Second try at Yellow Rattle Seed Collection

The collection of Yellow Rattle Seed planned for the 23rd of July had to be postponed because of unsuitable weather. A second attempt will be made this coming Sunday the 30th July 10 – 12 am, when the weather is looking dry. Its likely to be soggy underfoot, please wear appropriate foot wear. 

Please come along if you can.

Meet at Marston marshes – at the bottom corner (go down church lane past Eaton Vale Scout Centre and take the footpath on the left, running parallel to the train track and enter the marsh).

Please don’t go to Strawberry Field for this one. 

Development proposed in Yare Valley Corridor

Planning applications have been submitted to Norwich City Council, South Norfolk District Council, and Broadland District Council for the development of the Deal Ground at Bracondale. The Yare Valley Society is concerned about any development that could impact on the effectiveness of the Yare Valley green corridor, from Bawburgh Lakes to Whitlingham Country Park, in its roles of sustaining biodiversity, combatting and mitigating the effects of climate change, and providing a green space for informal recreation.

The Application Number for Norwich is 23/00774/RM. The proposal is for “Reserved Matters of appearance, landscaping, layout and scale of outline planning permission 12/00875/O ‘Outline planning application (full details of access) for a mixed development consisting of a maximum of 670 dwellings; a local centre comprising commercial uses (A1/A2/A3): a restaurant/dining quarter and public house (A3/A4); demolition of buildings on the May Gurney site (excluding the former public house); an access bridge over the River Yare; new access road; car parking; flood risk management measures; landscape measures inc earthworks to form new swales and other biodiversity enhancements including the re-use of the Grade II Listed brick Kiln for use by bats.”

“The Consultation Expiry Date is 12 August 2023”

You can view comments from the public and other consultees as they are added to the application file throughout the assessment process on the council’s planning website. Search for application number 23/00774/RM and select the Comments tab. You can use the same website to make your own comments, or you can make them by email to planning@norwich.gov.uk.

To view the application made to Broadland and South Norfolk Council please visit their planning website and search for application number 2023/1825

The Yare Valley Society will be examining the application carefully, and will respond as appropriate, particularly in relation to:

Yare Valley Green Infrastructure Corridor and Parkway.

It will look for an easing of the pinch point in the valley green corridor at Lord Boswell’s Green. The pinch point section has recently been further degraded by the removal of mature trees along the drainage channel between the Green and the development. To what extent will the proposals compensate for this damage?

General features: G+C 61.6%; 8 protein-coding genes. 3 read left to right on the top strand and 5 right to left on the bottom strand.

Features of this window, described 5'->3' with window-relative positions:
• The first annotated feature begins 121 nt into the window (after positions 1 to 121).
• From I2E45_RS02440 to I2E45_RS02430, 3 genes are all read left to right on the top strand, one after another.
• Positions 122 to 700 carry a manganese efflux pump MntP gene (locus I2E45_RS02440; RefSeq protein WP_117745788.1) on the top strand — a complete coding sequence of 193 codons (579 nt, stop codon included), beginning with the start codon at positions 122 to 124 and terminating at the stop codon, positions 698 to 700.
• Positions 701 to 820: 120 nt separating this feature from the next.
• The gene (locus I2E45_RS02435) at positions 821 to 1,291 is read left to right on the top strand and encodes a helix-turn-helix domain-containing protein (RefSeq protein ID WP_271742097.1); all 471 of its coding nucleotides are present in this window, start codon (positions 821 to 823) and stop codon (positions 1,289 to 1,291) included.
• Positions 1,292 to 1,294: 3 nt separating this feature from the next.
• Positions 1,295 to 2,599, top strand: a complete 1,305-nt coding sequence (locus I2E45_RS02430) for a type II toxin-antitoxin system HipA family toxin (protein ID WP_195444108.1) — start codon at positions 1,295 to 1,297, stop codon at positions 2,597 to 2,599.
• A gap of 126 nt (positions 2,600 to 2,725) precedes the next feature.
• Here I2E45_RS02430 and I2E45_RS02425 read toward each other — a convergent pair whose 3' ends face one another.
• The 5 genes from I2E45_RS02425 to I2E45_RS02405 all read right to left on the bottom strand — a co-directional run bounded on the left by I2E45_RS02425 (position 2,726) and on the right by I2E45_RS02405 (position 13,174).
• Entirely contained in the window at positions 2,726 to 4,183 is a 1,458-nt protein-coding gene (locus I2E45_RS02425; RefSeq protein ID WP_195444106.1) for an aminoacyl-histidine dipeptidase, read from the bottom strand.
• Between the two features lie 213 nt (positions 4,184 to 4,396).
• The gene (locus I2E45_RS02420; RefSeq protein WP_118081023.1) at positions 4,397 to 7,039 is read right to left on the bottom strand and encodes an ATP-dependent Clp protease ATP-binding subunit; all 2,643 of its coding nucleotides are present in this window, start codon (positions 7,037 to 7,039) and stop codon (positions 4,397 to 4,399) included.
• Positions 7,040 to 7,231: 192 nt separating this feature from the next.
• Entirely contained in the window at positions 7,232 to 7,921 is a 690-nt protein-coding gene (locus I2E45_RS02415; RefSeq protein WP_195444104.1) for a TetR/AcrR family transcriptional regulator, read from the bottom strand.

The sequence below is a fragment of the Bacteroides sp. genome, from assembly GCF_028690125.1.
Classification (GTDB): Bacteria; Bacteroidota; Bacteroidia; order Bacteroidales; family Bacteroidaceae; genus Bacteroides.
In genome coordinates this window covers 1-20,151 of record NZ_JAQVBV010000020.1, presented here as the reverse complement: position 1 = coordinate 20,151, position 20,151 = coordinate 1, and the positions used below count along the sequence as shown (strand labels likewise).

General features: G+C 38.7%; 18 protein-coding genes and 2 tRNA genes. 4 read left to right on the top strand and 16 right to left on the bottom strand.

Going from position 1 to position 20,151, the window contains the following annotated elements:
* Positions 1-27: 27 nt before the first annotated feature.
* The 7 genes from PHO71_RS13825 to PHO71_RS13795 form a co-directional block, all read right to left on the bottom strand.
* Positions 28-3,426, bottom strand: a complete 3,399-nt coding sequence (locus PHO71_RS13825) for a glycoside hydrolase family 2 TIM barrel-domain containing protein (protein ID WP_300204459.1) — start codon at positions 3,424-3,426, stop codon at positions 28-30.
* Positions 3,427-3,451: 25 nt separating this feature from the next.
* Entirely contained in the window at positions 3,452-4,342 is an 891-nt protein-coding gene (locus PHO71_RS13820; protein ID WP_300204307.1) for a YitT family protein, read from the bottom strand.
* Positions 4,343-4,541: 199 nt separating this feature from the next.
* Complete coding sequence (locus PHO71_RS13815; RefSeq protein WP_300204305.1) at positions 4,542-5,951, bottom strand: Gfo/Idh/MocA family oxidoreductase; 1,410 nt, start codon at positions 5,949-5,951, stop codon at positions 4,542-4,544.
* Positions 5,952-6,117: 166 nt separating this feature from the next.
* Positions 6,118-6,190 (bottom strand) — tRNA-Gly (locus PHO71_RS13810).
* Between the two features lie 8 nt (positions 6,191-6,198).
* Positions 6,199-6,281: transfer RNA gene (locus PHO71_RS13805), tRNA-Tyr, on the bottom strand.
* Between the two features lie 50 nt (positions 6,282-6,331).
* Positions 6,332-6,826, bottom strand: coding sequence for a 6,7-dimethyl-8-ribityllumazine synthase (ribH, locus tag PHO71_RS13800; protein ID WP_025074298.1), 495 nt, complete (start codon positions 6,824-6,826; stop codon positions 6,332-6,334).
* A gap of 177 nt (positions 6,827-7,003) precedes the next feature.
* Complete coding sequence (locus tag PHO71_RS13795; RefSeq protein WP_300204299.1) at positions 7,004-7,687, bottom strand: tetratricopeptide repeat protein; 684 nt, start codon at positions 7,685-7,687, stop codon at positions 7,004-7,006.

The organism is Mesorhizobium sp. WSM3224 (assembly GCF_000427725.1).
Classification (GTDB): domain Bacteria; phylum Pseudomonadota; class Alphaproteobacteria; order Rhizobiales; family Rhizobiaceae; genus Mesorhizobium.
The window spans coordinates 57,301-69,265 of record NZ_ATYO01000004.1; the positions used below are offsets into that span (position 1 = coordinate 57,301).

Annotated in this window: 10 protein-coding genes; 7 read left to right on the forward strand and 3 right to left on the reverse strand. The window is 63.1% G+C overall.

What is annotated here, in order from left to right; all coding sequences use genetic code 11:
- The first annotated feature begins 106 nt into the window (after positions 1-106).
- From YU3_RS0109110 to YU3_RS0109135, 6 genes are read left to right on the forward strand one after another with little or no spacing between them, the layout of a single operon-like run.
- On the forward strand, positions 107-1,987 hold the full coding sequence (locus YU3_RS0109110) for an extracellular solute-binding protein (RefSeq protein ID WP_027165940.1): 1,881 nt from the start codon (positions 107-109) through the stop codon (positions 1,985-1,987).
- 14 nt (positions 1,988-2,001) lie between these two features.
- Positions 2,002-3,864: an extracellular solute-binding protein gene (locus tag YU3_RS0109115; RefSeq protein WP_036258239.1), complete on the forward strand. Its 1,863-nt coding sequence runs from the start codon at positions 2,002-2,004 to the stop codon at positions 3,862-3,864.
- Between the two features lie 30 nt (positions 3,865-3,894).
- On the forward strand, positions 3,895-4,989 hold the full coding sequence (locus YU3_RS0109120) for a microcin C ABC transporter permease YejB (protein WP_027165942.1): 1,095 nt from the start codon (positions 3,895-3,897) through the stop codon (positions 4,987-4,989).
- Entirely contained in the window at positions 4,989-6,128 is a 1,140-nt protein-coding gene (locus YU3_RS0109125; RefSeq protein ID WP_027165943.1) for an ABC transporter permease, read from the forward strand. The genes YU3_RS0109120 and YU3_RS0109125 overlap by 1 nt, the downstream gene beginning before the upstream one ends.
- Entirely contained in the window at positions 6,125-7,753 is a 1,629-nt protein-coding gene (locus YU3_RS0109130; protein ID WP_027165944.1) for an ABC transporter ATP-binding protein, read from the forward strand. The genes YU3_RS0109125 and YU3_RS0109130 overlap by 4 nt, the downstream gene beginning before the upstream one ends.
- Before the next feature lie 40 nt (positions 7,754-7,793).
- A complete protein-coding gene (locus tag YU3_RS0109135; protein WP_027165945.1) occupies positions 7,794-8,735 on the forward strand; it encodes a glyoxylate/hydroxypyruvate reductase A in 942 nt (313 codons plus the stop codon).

County Wildlife Site

The present County Wildlife Site is outside of the development area. To what extent will the integrity of the wildlife site be protected? How might its biodiversity be improved? How might public access be restricted to safeguard wildlife?

Pedestrian and cyclist links through the site

How might the pedestrian and cycle links through the site contribute to the long-term aim of a Yare Valley Walk from Bawburgh Lakes to Whitlingham Country Park. Will there be a link over Yare linking the development to the Whitlingham Country Park? How will it link with the cycling and walking routes into the City?

Flooding

Will the development increase or decrease the likelihood of flooding upstream and downstream in the Wensum and the Yare? What safeguards are being put in place?

Please have a look at this application and comment on the proposals, perhaps bearing in mind the questions raised above, as well as your own questions.

Yellow Rattle Seed Collection

Sunday the 23rd of July 10-12am

Meet at Marston marshes – at the bottom corner (go down church lane past Eaton Vale scout centre and on reaching the railway crossing take the footpath on the left, running parallel to the train track, and enter the marsh).

Matt writes: “We have permission to collect Yellow Rattle seeds from Marston Marshes. These will be vital for us to continue to enrich the UEA meadows and it was a great success last year. However, many more are needed this year. Please come along if you can. Please don’t go to Strawberry Field for this one.” 

“Everyone is welcome, I will bring coffee and biscuits dates”.

Please support Matt’s important work on improving the biodiversity of the Yare Valley.

Yellow rattle encourages other wildflowers Photo: June Gentle

Why Yellow Rattle?

Yellow Rattle has a role in creating and sustaining wildflower meadows.  As the Yellow Rattle roots develop, they spread out, and seek out the roots of plants nearby, particularly coarse grasses, and take water and nutrients from them. The growth of the grasses is supressed, and this gives room for other wildflowers to flourish. In addition, the Yellow Rattle is valuable in itself for its nectar rich flowers that sustain pollinators such as bees and butterflies.

Monitoring the Meadow: Big Butterfly Count

Matt Tomlinson of the Friends of Strawberry Field and UEA Meadows is organising another of his events to promote interest in the developing meadows of the Yare Valley:

The Big Butterfly Count

and use of a bird song id app.

Saturday the 15th of July 10-11am

Meet at the Strawberry Field top gate (or find us on the top of the field if running a bit late).

Matt writes: “Roger Carter from our group has kindly agreed to do the Citizen science project – The Big Butterfly count, on Strawberry Field. This will simply involve recording butterfly species seen in a 15 minute time window, we will likely use the 2 patches of wild marjoram to do this.”

Will you see this one? Photo: Kate Stephenson

“I thought that after that we could use a great little app to see which bird species are around the field margins by recording 10 or 20 minutes of bird song using the merlin bird id app, the app will identify which species are heard. If you would like to do this please upload the app and test that it’s working. It’s really a great app to have!” 

More about the big butterfly count is here.

The Merlin Bird app is here.

Conservation Volunteers Welcome

The YVS regularly gets enquiries about opportunities for active conservation work, and so it is pleased to report that the Norfolk Environmental Action Team (NEAT) is looking to recruit volunteers. Their work has included improving parts of the Yare Valley green corridor.